Snell Stretches Out
Today’s outing was weird in many ways. If one were to only watch the box score, Snell’s outing was rough as he needed a lot of pitches to get through the first two innings. The actual live video was actually more bizarre than rough.
The second inning began with Snell striking out both Mitch Moreland and Chris Young before allowing Sandy Leon to go down and scoop a changeup to center field for a single. The next batter, Marco Hernandez, hit a grounder to Tim Beckham that 9999 out of 10000 times is successfully converted into a fielder’s choice, yet this time was booted by Brad Miller. What should have been a 17 pitch inning ended 22 pitches, four baserunners, and two runs later. What happened, happened. That was not the weirdest part of the outing.
Blake Snell began the game pitching from the stretch to Dustin Pedroia, who reached on a single and Snell pitches the rest of the frame out of the stretch with at least one runner on base. The second inning is where things got weird. Snell’s first pitch of the second inning was thrown from the stretch, and so were the next three pitches as he struck out Mitch Moreland. Chris Young stepped up next, and Snell’s first two pitches of the at bat were from the wind-up. Then, he inexplicably switched to the stretch for the final two pitches of the at bat as he struck out Young on an excellent changeup. Sandy Leon saw Snell throw all of his pitches from the stretch despite the bases being empty. Snell spent the rest of the inning giving up three-out walks and hits until finally striking out Xander Bogaerts.
The third inning was groundhog day as Moreland once again led off the inning and Snell threw to him exclusively out of the stretch as he would for the rest of his pitches throughout the remainder of the outing. The only batter who reached base was Andrew Benintendi who had a softly hit infield single to the right side that never reached the dirt. Perhaps this is how Snell and Jim Hickey are going to fix the inconsistencies in his delivery that Daniel Russell of DRaysBay pointed out after Snell’s most recent outing. The approach did not make a difference after the extended second inning, but he looked like a different pitcher over the final three frames. His strike percentage was 56% in the first two frames and jumped up to 68% over the final three frames.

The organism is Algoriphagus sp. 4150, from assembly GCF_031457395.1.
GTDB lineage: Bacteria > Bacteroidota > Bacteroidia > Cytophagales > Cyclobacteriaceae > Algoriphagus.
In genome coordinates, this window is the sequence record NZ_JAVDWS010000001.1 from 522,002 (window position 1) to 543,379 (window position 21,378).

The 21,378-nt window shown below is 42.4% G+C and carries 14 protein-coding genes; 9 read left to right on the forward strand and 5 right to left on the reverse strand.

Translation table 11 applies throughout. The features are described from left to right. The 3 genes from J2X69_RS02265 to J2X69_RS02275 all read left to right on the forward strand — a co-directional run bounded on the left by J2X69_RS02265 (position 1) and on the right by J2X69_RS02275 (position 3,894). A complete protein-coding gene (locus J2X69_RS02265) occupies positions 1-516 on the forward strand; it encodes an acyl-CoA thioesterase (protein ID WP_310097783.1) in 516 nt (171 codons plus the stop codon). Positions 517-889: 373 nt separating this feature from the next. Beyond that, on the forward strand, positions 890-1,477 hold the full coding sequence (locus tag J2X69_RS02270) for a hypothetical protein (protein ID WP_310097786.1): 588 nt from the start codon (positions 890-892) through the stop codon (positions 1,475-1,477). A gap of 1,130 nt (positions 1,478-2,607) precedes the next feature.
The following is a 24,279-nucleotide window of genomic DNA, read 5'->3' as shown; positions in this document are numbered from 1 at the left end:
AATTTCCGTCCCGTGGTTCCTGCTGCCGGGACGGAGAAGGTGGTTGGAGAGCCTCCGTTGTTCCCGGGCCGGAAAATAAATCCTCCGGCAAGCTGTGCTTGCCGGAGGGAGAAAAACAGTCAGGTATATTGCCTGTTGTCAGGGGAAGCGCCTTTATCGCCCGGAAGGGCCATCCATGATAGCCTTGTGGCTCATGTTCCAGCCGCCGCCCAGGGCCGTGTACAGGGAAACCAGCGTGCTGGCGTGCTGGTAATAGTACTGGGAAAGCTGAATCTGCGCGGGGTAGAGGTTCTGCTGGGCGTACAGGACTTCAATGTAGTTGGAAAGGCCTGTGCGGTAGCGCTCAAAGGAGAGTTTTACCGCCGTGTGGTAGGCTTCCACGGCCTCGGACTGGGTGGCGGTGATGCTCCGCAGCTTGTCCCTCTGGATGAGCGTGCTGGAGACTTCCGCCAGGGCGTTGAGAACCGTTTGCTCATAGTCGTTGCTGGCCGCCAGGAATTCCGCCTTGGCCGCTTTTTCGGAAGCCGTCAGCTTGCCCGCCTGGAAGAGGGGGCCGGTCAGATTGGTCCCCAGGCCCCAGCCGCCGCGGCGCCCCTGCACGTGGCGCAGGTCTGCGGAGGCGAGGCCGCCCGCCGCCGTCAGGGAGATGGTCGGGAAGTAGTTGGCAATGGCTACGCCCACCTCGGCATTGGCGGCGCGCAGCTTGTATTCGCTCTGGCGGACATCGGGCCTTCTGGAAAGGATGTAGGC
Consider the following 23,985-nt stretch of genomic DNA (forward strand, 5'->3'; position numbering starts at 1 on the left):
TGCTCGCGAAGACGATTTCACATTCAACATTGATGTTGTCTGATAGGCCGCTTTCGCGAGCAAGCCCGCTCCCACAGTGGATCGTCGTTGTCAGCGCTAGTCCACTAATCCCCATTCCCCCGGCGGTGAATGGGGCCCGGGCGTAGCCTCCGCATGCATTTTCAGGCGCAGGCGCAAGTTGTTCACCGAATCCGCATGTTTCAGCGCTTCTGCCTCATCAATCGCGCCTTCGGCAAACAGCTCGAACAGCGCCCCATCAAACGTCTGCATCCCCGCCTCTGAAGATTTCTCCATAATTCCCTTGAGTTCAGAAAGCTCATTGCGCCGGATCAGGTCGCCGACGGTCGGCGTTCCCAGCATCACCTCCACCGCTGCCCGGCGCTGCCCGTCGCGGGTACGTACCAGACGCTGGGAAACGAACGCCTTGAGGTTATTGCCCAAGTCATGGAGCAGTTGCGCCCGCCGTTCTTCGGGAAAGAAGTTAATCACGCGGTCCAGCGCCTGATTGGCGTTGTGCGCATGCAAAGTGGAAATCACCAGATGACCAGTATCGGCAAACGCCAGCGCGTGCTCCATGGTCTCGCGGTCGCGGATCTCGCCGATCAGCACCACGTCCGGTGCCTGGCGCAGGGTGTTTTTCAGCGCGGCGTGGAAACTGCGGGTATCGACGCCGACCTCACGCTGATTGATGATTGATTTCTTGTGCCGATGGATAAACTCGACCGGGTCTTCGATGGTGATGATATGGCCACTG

A pitcher ditching the windup in order to pitch exclusively from the stretch is not a new concept. Yu Darvish made the transition years ago while Stephen Strasburg and Noah Syndergaard are following suit this season. Strasburg got the idea after watching video of Darvish. He told Jared Diamond of the Wall Street Journal, “It’s not a crazy idea. It’s all about repeating mechanics. What the difference with nobody on? Less is more.” Syndergaard spoke along similar liness stating, “I always had trouble find a balance point and would not be under control at all. I like my motion now because it’s simple and easy to repeat.”
Kyle Boddy of Driveline Baseball made an interesting observation on Twitter as he reacted to Diamond’s story:
If you strictly threw out of the stretch you’d get way more reps at it and be better at holding runners, too. But it is what it is.
— Kyle Boddy (@drivelinebases) April 12, 2017
Snell has had issues with repeating his delivery and maintaining control of his pitches in outings dating back to last season. Why he decided to ditch the windup within an outing and even within a single plate appearance today is a mystery. Once Snell got the fourth out of the second inning behind him, he pitched some of his best baseball of the season hitting most of his spots and pitching off his secondary pitches as if he chose to shove rather than sulk about what should have been. Perhaps Snell is joining the gospel of Darvish and will now stay exclusively from the stretch in order to make his mechanics more repeatable. If he can pitch more like he did in over the final three innings of his outing, he may be onto something.